After-Closure Analysis To Identify Naturally Fractured Reservoirs
- Simon T. Chipperfield (Shell Intl. E&P Inc.)
- Document ID
- Society of Petroleum Engineers
- SPE Reservoir Evaluation & Engineering
- Publication Date
- February 2006
- Document Type
- Journal Paper
- 50 - 60
- 2006. Society of Petroleum Engineers
- 5.8.6 Naturally Fractured Reservoir, 5.6.4 Drillstem/Well Testing, 3 Production and Well Operations, 4.1.2 Separation and Treating, 2 Well Completion, 5.2 Reservoir Fluid Dynamics, 5.5.1 Simulator Development, 3.3.2 Borehole Imaging and Wellbore Seismic, 5.1 Reservoir Characterisation, 2.5.1 Fracture design and containment, 1.8 Formation Damage, 3.2.3 Hydraulic Fracturing Design, Implementation and Optimisation, 4.3.4 Scale, 5.1.1 Exploration, Development, Structural Geology
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After-closure analysis (ACA) in homogeneous-matrix reservoirs provides a method for extracting critical reservoir information from pre-frac injection tests. This paper extends the theory and practice of ACA to identify the presence of productive natural fractures.
Natural fractures are important to identify before conducting a stimulation treatment because their presence may require designs that differ from conventional matrix treatments. Literature shows that naturally fractured reservoirs are very susceptible to formation damage and require stimulation treatments to account for this issue. The historical problem, however, has been to confidently characterize the reservoirs pre-frac in terms of both the reservoir quality and the deliverability mechanism (fractures vs. matrix) before committing to these design specifications.
This paper presents the results of a simulator used to analyze the mini-frac after-closure period to identify the presence of natural fractures. The simulation results are distilled into a field implementation methodology for determining the extent of natural fracturing and the formation reservoir quality. This methodology is also applied to a field case study to verify the practicality of the technique. Unlike previous mini-frac-analysis methods, this approach identifies natural fractures that are material to production and allows the engineer to distinguish them from "fissures?? that are open only during injection and are not a production mechanism.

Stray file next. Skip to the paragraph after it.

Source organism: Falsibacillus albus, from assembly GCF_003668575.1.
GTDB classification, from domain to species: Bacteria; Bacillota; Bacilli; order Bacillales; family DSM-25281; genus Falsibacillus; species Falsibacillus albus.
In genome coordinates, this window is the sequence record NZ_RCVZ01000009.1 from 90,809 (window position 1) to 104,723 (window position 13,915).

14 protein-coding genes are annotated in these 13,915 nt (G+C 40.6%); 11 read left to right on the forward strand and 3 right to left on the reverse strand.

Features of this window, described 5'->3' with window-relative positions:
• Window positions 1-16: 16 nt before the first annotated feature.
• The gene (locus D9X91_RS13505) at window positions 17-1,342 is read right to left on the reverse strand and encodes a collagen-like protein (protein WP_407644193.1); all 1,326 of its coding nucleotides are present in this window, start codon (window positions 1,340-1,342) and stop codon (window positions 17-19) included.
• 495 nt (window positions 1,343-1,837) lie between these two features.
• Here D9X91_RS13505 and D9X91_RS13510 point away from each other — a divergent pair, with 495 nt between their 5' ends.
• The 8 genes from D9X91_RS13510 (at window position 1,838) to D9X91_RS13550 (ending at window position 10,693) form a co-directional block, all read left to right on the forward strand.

Motivation for Identifying Natural Fractures. Identifying the presence of natural fractures is important for a broad range of reasons. On a field scale, realizing the presence of natural fractures can impact reserves estimation, initial well rates, production declines, and planned well locations. With respect to well completions, fractured reservoirs may necessitate a special stimulation approach. Because fractured reservoirs tend to produce from a relatively small reservoir volume (i.e., the fractures), these formations can be highly susceptible to damage (Cippolla et al. 1988). The literature shows that the use of foamed treatments (Cippolla et al. 1988), 100 mesh, and low gel loadings can be used to stimulate these reservoirs effectively. The literature also shows the disastrous results that can arise when damage-prevention steps are not taken (Cippolla et al. 1988). As a result, there is a definite need to identify natural fractures before a stimulation treatment so that the appropriate design decisions can be made.
In the past, conventional well testing, such as pressure-buildup tests, has been used for determining the reservoir description. However, these techniques often prove costly both in terms of additional equipment requirements and delays in well on-line dates. In addition, conventional well testing may not be successful in low-permeability reservoirs because these wells may not flow at measurable rates before stimulation. These cost and reservoir limitations have forced the engineer to seek other low-cost methods for determining reservoir properties. One such option for acquiring these data is the use of a mini-frac injection test conducted before a stimulation treatment. The mini-frac analysis techniques available to provide estimates of the formation capacity (kh) and indications of the presence of natural fractures include preclosure and post-closure methods.
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